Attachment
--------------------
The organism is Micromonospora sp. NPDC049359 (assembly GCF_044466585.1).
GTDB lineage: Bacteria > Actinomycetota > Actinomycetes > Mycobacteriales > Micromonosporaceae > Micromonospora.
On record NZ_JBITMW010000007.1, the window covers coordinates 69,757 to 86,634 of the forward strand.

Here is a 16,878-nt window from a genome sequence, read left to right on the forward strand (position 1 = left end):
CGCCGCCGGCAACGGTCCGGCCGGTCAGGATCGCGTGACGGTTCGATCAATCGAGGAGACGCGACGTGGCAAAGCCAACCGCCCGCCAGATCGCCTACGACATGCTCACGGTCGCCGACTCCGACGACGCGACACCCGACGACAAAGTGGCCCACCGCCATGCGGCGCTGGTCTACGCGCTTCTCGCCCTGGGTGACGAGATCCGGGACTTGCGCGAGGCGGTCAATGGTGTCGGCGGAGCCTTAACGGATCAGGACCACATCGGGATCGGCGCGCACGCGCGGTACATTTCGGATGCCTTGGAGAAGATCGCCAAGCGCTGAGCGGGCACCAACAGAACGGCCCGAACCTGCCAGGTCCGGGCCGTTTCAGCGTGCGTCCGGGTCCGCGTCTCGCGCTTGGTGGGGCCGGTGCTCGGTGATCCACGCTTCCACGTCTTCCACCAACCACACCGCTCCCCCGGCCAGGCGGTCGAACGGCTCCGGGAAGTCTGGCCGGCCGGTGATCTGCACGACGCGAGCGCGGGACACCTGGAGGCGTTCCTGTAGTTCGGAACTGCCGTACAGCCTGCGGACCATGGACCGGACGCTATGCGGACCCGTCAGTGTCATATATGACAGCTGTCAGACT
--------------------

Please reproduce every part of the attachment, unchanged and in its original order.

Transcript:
The organism is Micromonospora sp. NPDC049359 (assembly GCF_044466585.1).
GTDB lineage: Bacteria > Actinomycetota > Actinomycetes > Mycobacteriales > Micromonosporaceae > Micromonospora.
On record NZ_JBITMW010000007.1, the window covers coordinates 69,757 to 86,634 of the forward strand.

Here is a 16,878-nt window from a genome sequence, read left to right on the forward strand (position 1 = left end):
CGCCGCCGGCAACGGTCCGGCCGGTCAGGATCGCGTGACGGTTCGATCAATCGAGGAGACGCGACGTGGCAAAGCCAACCGCCCGCCAGATCGCCTACGACATGCTCACGGTCGCCGACTCCGACGACGCGACACCCGACGACAAAGTGGCCCACCGCCATGCGGCGCTGGTCTACGCGCTTCTCGCCCTGGGTGACGAGATCCGGGACTTGCGCGAGGCGGTCAATGGTGTCGGCGGAGCCTTAACGGATCAGGACCACATCGGGATCGGCGCGCACGCGCGGTACATTTCGGATGCCTTGGAGAAGATCGCCAAGCGCTGAGCGGGCACCAACAGAACGGCCCGAACCTGCCAGGTCCGGGCCGTTTCAGCGTGCGTCCGGGTCCGCGTCTCGCGCTTGGTGGGGCCGGTGCTCGGTGATCCACGCTTCCACGTCTTCCACCAACCACACCGCTCCCCCGGCCAGGCGGTCGAACGGCTCCGGGAAGTCTGGCCGGCCGGTGATCTGCACGACGCGAGCGCGGGACACCTGGAGGCGTTCCTGTAGTTCGGAACTGCCGTACAGCCTGCGGACCATGGACCGGACGCTATGCGGACCCGTCAGTGTCATATATGACAGCTGTCAGACT